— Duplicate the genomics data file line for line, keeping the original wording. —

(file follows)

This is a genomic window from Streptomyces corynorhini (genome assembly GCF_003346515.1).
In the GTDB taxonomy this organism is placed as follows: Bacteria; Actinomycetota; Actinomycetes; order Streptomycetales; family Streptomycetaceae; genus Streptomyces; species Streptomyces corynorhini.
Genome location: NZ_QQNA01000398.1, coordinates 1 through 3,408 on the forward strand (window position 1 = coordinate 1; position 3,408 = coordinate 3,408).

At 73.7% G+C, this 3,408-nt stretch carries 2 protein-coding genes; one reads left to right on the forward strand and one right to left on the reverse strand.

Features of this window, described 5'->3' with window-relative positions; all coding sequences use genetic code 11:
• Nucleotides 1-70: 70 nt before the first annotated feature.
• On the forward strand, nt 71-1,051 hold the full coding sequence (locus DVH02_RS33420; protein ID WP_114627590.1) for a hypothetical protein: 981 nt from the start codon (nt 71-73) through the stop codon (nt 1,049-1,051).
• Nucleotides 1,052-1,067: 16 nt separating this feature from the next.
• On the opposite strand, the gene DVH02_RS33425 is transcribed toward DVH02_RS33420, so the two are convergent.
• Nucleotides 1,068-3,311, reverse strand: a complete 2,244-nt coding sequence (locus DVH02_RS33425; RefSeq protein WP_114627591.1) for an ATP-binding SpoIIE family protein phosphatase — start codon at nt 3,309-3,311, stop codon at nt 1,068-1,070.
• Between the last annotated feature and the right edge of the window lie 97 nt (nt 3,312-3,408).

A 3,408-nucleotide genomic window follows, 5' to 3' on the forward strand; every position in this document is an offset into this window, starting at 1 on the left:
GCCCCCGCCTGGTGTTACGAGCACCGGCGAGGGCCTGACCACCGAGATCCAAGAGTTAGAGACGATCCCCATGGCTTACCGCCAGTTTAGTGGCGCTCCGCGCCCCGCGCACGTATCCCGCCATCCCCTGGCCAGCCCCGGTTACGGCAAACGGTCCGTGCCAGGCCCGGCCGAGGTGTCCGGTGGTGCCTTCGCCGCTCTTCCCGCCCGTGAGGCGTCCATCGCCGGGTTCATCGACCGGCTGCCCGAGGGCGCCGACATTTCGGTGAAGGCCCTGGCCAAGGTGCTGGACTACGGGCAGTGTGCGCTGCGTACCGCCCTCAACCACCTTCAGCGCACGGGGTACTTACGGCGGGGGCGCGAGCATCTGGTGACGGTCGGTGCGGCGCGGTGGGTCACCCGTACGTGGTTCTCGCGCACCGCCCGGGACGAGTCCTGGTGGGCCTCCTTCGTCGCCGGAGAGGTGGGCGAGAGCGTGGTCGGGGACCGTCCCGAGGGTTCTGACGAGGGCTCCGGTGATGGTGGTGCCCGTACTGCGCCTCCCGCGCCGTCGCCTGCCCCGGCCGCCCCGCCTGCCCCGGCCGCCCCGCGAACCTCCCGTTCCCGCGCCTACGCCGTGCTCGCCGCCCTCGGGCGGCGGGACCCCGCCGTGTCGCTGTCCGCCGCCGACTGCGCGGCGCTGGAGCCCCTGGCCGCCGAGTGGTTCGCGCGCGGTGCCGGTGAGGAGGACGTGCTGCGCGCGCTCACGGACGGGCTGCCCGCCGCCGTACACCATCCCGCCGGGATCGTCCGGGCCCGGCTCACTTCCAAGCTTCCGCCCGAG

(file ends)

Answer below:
This is a genomic window from Streptomyces corynorhini (genome assembly GCF_003346515.1).
In the GTDB taxonomy this organism is placed as follows: Bacteria; Actinomycetota; Actinomycetes; order Streptomycetales; family Streptomycetaceae; genus Streptomyces; species Streptomyces corynorhini.
Genome location: NZ_QQNA01000398.1, coordinates 1 through 3,408 on the forward strand (window position 1 = coordinate 1; position 3,408 = coordinate 3,408).

At 73.7% G+C, this 3,408-nt stretch carries 2 protein-coding genes; one reads left to right on the forward strand and one right to left on the reverse strand.

Features of this window, described 5'->3' with window-relative positions; all coding sequences use genetic code 11:
• Nucleotides 1-70: 70 nt before the first annotated feature.
• On the forward strand, nt 71-1,051 hold the full coding sequence (locus DVH02_RS33420; protein ID WP_114627590.1) for a hypothetical protein: 981 nt from the start codon (nt 71-73) through the stop codon (nt 1,049-1,051).
• Nucleotides 1,052-1,067: 16 nt separating this feature from the next.
• On the opposite strand, the gene DVH02_RS33425 is transcribed toward DVH02_RS33420, so the two are convergent.
• Nucleotides 1,068-3,311, reverse strand: a complete 2,244-nt coding sequence (locus DVH02_RS33425; RefSeq protein WP_114627591.1) for an ATP-binding SpoIIE family protein phosphatase — start codon at nt 3,309-3,311, stop codon at nt 1,068-1,070.
• Between the last annotated feature and the right edge of the window lie 97 nt (nt 3,312-3,408).

A 3,408-nucleotide genomic window follows, 5' to 3' on the forward strand; every position in this document is an offset into this window, starting at 1 on the left:
GCCCCCGCCTGGTGTTACGAGCACCGGCGAGGGCCTGACCACCGAGATCCAAGAGTTAGAGACGATCCCCATGGCTTACCGCCAGTTTAGTGGCGCTCCGCGCCCCGCGCACGTATCCCGCCATCCCCTGGCCAGCCCCGGTTACGGCAAACGGTCCGTGCCAGGCCCGGCCGAGGTGTCCGGTGGTGCCTTCGCCGCTCTTCCCGCCCGTGAGGCGTCCATCGCCGGGTTCATCGACCGGCTGCCCGAGGGCGCCGACATTTCGGTGAAGGCCCTGGCCAAGGTGCTGGACTACGGGCAGTGTGCGCTGCGTACCGCCCTCAACCACCTTCAGCGCACGGGGTACTTACGGCGGGGGCGCGAGCATCTGGTGACGGTCGGTGCGGCGCGGTGGGTCACCCGTACGTGGTTCTCGCGCACCGCCCGGGACGAGTCCTGGTGGGCCTCCTTCGTCGCCGGAGAGGTGGGCGAGAGCGTGGTCGGGGACCGTCCCGAGGGTTCTGACGAGGGCTCCGGTGATGGTGGTGCCCGTACTGCGCCTCCCGCGCCGTCGCCTGCCCCGGCCGCCCCGCCTGCCCCGGCCGCCCCGCGAACCTCCCGTTCCCGCGCCTACGCCGTGCTCGCCGCCCTCGGGCGGCGGGACCCCGCCGTGTCGCTGTCCGCCGCCGACTGCGCGGCGCTGGAGCCCCTGGCCGCCGAGTGGTTCGCGCGCGGTGCCGGTGAGGAGGACGTGCTGCGCGCGCTCACGGACGGGCTGCCCGCCGCCGTACACCATCCCGCCGGGATCGTCCGGGCCCGGCTCACTTCCAAGCTTCCGCCCGAG